GRAND RAPIDS, Mich. — With severe weather season upon us, especially for areas well south/west of Michigan, it’s interesting to note that this season is off to a very slow start for tornadoes. Recall that some of the most violent tornadoes in Michigan occurred in early Spring. Case in point was the Hudsonville/Standale tornado, part of a larger outbreak April 2 and 3, 1956. It was an F5 that tore through and devastated both cities! Don’t forget the Palm Sunday tornado outbreak that slammed West Michigan and was also part of a larger outbreak on April 11 and 12, 1965. That was an F4 tornado. In fact, the National Weather Service is holding an open house and presentation at Kenowa Hills High School to commemorate the Palm Sunday event April 11 for those that may have photos, videos, or can give an eyewitness account of the tornadoes here in West Michigan. Specifically, they are reconstructing the Comstock Park, Alpine Township tornado. The 50th anniversary is THIS year! The Alpine Township Historical Society will also be on hand.
March 24, 2015 marked the issuance of the very first Severe Thunderstorm Watch in the United States this season. It actually was for the southern Plains and there ended up being 68 reports of large hail one inch or larger in size.
On average by this time in the year, we see nationally about 130 tornadoes. Only 27 have been reported, down almost 80 percent. The average number of tornadoes in March through the 25th is between 55 and 60. This is now the longest stretch ever in March with no tornadoes reported (nationally). The previous record was March 1969 when the first tornado didn’t occur until March 23. The fewest tornadoes ever recorded in the month of March was in 1951 when only six occurred.
While there is a moderate risk from the Storm Prediction Center today for a severe weather outbreak across Oklahoma, southwest Missouri, and northwest Arkansas, the primary threat is expected to be large hail and damaging winds, but a few tornadoes cannot be ruled out. See the map here. There was/is no threat for Michigan.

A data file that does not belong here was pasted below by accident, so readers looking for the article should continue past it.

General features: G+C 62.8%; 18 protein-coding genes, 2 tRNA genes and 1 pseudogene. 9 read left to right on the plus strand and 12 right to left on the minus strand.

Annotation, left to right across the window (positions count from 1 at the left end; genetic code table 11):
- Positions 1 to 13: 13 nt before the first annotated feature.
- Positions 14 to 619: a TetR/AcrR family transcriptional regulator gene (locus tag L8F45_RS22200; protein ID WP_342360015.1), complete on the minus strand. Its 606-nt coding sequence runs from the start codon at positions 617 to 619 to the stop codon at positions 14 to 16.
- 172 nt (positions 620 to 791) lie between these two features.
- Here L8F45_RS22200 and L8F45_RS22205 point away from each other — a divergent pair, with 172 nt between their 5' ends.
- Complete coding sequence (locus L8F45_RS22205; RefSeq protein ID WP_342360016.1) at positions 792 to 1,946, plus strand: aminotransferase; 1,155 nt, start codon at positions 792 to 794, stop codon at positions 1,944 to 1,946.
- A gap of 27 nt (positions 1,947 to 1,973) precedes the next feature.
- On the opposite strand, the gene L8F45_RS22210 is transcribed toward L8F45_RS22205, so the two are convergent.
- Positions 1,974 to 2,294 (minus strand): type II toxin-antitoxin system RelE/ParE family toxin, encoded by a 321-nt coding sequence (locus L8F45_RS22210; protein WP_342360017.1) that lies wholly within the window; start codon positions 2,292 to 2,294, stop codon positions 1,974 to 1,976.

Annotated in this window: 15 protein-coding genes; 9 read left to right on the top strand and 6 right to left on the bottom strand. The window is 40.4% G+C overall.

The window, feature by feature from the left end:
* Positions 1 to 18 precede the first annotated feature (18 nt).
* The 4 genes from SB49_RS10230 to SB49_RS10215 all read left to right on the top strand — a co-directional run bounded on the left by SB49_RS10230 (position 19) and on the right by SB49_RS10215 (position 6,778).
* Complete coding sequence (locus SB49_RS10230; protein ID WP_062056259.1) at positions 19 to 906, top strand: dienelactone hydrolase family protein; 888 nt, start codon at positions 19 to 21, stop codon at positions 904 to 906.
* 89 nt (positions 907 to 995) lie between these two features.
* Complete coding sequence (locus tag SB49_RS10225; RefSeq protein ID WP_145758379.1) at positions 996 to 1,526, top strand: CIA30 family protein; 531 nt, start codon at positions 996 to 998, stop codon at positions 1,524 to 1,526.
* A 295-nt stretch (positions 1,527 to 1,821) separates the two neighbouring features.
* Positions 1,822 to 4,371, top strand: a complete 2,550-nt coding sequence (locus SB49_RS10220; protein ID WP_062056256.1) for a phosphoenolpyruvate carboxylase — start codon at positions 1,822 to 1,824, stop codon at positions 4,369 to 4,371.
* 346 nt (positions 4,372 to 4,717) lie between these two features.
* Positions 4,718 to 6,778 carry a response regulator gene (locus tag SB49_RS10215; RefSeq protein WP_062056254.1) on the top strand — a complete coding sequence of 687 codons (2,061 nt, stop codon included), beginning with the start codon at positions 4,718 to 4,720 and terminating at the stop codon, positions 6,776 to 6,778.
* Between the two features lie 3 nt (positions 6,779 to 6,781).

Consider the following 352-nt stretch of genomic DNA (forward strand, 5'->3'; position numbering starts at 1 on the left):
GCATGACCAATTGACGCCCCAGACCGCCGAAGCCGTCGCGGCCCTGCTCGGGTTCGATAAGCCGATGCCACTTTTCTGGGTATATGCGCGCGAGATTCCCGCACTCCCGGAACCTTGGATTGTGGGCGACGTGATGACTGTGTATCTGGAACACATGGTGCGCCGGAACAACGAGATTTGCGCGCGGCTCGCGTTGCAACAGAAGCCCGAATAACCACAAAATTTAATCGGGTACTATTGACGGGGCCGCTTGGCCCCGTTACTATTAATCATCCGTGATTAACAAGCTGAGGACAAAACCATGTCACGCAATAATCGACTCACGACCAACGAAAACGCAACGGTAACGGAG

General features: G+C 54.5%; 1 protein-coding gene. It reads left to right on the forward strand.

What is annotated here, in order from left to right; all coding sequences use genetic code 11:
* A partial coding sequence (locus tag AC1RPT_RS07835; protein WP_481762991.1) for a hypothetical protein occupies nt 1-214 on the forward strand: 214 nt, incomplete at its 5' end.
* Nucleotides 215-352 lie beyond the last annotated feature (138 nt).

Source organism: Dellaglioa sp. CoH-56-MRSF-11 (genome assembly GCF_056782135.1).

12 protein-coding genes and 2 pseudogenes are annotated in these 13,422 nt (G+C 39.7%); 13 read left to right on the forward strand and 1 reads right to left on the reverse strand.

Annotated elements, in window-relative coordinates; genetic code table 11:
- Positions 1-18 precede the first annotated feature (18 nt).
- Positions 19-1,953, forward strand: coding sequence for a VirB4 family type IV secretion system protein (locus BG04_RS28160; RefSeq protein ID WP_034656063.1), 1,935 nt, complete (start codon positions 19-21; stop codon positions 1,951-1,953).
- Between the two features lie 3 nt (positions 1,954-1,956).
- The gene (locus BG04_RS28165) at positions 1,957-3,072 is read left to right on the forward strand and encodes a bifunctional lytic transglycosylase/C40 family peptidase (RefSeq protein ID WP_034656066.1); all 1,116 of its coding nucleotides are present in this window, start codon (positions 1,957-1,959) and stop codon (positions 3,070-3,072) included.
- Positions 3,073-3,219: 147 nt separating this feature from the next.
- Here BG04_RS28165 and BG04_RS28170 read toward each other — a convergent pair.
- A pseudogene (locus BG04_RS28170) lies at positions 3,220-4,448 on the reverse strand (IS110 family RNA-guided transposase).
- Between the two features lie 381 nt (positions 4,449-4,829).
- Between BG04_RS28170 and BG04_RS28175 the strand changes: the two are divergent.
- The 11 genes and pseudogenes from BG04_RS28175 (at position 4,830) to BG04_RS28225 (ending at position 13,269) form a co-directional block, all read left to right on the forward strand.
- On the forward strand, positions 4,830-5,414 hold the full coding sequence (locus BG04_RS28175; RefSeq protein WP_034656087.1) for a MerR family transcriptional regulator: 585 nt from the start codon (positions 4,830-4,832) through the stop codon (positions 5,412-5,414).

The image attached to this story is compliments of the Iowa Environmental Mesonet. See it full size below.
They put a national map together showing the number of days each National Weather Service office around the country has gone WITHOUT issuing a TORNADO WARNING. The Grand Rapids office makes up most of our FOX 17 viewing area along with the NWS office from North Webster, Indiana covering the southern counties. In either case, we’ve gone 266 days (as of March 25) with no tornado warning. Note that areas like northwest California and southern Washington State are in the thousands of days since they generally do not experience much severe weather due to climate specifics for that region. Areas in red and orange on the map have actually gone the longest with no tornado warning issued.
How the severe weather season will shape up here in West Michigan remains to be seen, but it goes without saying that we are long overdue for a major severe weather outbreak. Recall last July 2014 that a tornado was reported in southern Kent County and did plenty of damage about 10:20 PM in Wyoming and Kentwood. It was part of a quick spin-up associated with some non-severe storms at the time. In fact, it occurred between radar scans and there was little/no time to warn for it. No deaths or injuries were reported, but there was widespread damage with trees downs, power lines, roofs and houses, and extended power outages.
You can always get the complete forecast by going to http://www.fox17online.com/weather.